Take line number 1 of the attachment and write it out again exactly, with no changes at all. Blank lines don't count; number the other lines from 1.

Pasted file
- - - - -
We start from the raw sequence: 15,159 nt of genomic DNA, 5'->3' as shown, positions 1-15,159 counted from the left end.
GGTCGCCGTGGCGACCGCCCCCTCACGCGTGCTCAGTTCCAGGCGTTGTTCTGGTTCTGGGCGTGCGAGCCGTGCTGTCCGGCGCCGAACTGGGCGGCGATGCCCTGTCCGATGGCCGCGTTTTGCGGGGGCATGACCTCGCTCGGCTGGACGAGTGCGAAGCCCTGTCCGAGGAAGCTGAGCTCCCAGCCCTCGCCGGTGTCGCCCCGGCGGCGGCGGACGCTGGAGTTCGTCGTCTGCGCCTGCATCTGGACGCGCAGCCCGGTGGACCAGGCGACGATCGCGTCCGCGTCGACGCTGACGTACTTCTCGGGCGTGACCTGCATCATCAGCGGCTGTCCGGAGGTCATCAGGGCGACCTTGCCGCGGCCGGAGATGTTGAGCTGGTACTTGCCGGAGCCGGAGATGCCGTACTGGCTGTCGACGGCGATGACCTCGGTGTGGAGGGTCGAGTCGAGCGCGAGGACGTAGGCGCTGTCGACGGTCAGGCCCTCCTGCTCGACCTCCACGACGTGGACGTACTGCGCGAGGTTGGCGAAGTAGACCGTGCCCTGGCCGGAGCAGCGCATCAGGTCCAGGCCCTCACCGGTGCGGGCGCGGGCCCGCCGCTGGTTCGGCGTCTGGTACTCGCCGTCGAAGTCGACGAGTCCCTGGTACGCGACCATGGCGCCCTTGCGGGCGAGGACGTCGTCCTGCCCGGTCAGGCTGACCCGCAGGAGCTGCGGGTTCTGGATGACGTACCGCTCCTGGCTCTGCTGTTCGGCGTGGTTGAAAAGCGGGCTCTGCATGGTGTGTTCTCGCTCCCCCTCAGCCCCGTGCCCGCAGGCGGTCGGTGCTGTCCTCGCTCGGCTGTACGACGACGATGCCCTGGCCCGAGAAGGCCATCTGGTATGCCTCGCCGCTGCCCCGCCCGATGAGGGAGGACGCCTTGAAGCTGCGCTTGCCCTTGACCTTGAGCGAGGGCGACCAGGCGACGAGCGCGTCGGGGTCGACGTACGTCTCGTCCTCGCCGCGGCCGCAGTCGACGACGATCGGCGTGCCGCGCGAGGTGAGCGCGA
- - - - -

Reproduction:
We start from the raw sequence: 15,159 nt of genomic DNA, 5'->3' as shown, positions 1-15,159 counted from the left end.